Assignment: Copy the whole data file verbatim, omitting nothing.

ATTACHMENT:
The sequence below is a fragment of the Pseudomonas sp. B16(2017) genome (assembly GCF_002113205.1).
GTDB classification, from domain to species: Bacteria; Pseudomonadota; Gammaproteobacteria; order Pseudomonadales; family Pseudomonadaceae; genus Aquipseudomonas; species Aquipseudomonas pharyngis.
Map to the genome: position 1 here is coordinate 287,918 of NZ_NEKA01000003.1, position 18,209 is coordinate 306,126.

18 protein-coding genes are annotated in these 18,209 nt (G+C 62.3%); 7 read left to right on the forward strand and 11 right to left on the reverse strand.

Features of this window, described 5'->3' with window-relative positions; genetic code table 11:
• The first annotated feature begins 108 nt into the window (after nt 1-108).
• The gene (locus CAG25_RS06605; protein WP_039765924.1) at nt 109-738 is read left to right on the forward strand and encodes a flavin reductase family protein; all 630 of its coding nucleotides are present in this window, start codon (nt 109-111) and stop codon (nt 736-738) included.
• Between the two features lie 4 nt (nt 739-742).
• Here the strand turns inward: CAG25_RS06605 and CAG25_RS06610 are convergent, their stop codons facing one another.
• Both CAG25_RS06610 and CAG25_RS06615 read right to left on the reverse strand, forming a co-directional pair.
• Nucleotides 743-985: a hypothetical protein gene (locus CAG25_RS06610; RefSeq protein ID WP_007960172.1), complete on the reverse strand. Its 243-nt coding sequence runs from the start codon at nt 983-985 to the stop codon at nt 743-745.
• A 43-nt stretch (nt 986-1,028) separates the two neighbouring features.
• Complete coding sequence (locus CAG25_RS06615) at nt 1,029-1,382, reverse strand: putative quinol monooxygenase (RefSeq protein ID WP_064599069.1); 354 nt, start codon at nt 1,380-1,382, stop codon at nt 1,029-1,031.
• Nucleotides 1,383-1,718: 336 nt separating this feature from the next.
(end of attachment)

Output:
The sequence below is a fragment of the Pseudomonas sp. B16(2017) genome (assembly GCF_002113205.1).
GTDB classification, from domain to species: Bacteria; Pseudomonadota; Gammaproteobacteria; order Pseudomonadales; family Pseudomonadaceae; genus Aquipseudomonas; species Aquipseudomonas pharyngis.
Map to the genome: position 1 here is coordinate 287,918 of NZ_NEKA01000003.1, position 18,209 is coordinate 306,126.

18 protein-coding genes are annotated in these 18,209 nt (G+C 62.3%); 7 read left to right on the forward strand and 11 right to left on the reverse strand.

Features of this window, described 5'->3' with window-relative positions; genetic code table 11:
• The first annotated feature begins 108 nt into the window (after nt 1-108).
• The gene (locus CAG25_RS06605; protein WP_039765924.1) at nt 109-738 is read left to right on the forward strand and encodes a flavin reductase family protein; all 630 of its coding nucleotides are present in this window, start codon (nt 109-111) and stop codon (nt 736-738) included.
• Between the two features lie 4 nt (nt 739-742).
• Here the strand turns inward: CAG25_RS06605 and CAG25_RS06610 are convergent, their stop codons facing one another.
• Both CAG25_RS06610 and CAG25_RS06615 read right to left on the reverse strand, forming a co-directional pair.
• Nucleotides 743-985: a hypothetical protein gene (locus CAG25_RS06610; RefSeq protein ID WP_007960172.1), complete on the reverse strand. Its 243-nt coding sequence runs from the start codon at nt 983-985 to the stop codon at nt 743-745.
• A 43-nt stretch (nt 986-1,028) separates the two neighbouring features.
• Complete coding sequence (locus CAG25_RS06615) at nt 1,029-1,382, reverse strand: putative quinol monooxygenase (RefSeq protein ID WP_064599069.1); 354 nt, start codon at nt 1,380-1,382, stop codon at nt 1,029-1,031.
• Nucleotides 1,383-1,718: 336 nt separating this feature from the next.